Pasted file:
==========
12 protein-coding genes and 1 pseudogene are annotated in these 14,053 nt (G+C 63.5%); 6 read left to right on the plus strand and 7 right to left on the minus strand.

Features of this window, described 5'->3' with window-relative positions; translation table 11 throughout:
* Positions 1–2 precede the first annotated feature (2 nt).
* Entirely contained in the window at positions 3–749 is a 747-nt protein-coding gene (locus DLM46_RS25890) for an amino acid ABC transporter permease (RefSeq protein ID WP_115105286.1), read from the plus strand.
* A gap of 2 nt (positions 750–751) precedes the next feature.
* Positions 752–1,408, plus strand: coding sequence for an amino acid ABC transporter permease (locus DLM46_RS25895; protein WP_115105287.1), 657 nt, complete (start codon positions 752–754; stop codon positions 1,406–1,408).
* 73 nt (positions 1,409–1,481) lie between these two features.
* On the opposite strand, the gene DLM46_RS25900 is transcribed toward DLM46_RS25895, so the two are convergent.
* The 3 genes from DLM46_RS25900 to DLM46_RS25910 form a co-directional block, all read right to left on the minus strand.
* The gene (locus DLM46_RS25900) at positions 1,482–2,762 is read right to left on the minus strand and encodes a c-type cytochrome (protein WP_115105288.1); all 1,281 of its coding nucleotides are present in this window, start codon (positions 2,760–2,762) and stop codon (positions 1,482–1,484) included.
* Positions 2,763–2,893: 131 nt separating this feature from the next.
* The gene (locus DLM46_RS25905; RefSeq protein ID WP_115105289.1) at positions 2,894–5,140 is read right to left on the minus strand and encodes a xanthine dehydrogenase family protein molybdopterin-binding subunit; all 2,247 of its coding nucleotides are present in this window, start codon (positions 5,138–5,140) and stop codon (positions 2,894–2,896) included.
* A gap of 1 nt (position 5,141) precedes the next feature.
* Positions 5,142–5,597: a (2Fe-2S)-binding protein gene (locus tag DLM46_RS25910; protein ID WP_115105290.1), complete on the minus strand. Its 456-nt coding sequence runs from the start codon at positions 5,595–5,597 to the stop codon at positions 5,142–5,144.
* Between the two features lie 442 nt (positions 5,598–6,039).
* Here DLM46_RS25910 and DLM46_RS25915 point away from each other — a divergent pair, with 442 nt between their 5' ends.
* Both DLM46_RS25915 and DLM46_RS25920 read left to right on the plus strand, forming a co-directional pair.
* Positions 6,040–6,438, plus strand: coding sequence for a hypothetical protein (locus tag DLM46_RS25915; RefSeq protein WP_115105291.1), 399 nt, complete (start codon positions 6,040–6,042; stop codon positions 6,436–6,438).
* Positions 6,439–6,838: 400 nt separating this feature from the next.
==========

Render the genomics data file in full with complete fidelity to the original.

12 protein-coding genes and 1 pseudogene are annotated in these 14,053 nt (G+C 63.5%); 6 read left to right on the plus strand and 7 right to left on the minus strand.

Features of this window, described 5'->3' with window-relative positions; translation table 11 throughout:
* Positions 1–2 precede the first annotated feature (2 nt).
* Entirely contained in the window at positions 3–749 is a 747-nt protein-coding gene (locus DLM46_RS25890) for an amino acid ABC transporter permease (RefSeq protein ID WP_115105286.1), read from the plus strand.
* A gap of 2 nt (positions 750–751) precedes the next feature.
* Positions 752–1,408, plus strand: coding sequence for an amino acid ABC transporter permease (locus DLM46_RS25895; protein WP_115105287.1), 657 nt, complete (start codon positions 752–754; stop codon positions 1,406–1,408).
* 73 nt (positions 1,409–1,481) lie between these two features.
* On the opposite strand, the gene DLM46_RS25900 is transcribed toward DLM46_RS25895, so the two are convergent.
* The 3 genes from DLM46_RS25900 to DLM46_RS25910 form a co-directional block, all read right to left on the minus strand.
* The gene (locus DLM46_RS25900) at positions 1,482–2,762 is read right to left on the minus strand and encodes a c-type cytochrome (protein WP_115105288.1); all 1,281 of its coding nucleotides are present in this window, start codon (positions 2,760–2,762) and stop codon (positions 1,482–1,484) included.
* Positions 2,763–2,893: 131 nt separating this feature from the next.
* The gene (locus DLM46_RS25905; RefSeq protein ID WP_115105289.1) at positions 2,894–5,140 is read right to left on the minus strand and encodes a xanthine dehydrogenase family protein molybdopterin-binding subunit; all 2,247 of its coding nucleotides are present in this window, start codon (positions 5,138–5,140) and stop codon (positions 2,894–2,896) included.
* A gap of 1 nt (position 5,141) precedes the next feature.
* Positions 5,142–5,597: a (2Fe-2S)-binding protein gene (locus tag DLM46_RS25910; protein ID WP_115105290.1), complete on the minus strand. Its 456-nt coding sequence runs from the start codon at positions 5,595–5,597 to the stop codon at positions 5,142–5,144.
* Between the two features lie 442 nt (positions 5,598–6,039).
* Here DLM46_RS25910 and DLM46_RS25915 point away from each other — a divergent pair, with 442 nt between their 5' ends.
* Both DLM46_RS25915 and DLM46_RS25920 read left to right on the plus strand, forming a co-directional pair.
* Positions 6,040–6,438, plus strand: coding sequence for a hypothetical protein (locus tag DLM46_RS25915; RefSeq protein WP_115105291.1), 399 nt, complete (start codon positions 6,040–6,042; stop codon positions 6,436–6,438).
* Positions 6,439–6,838: 400 nt separating this feature from the next.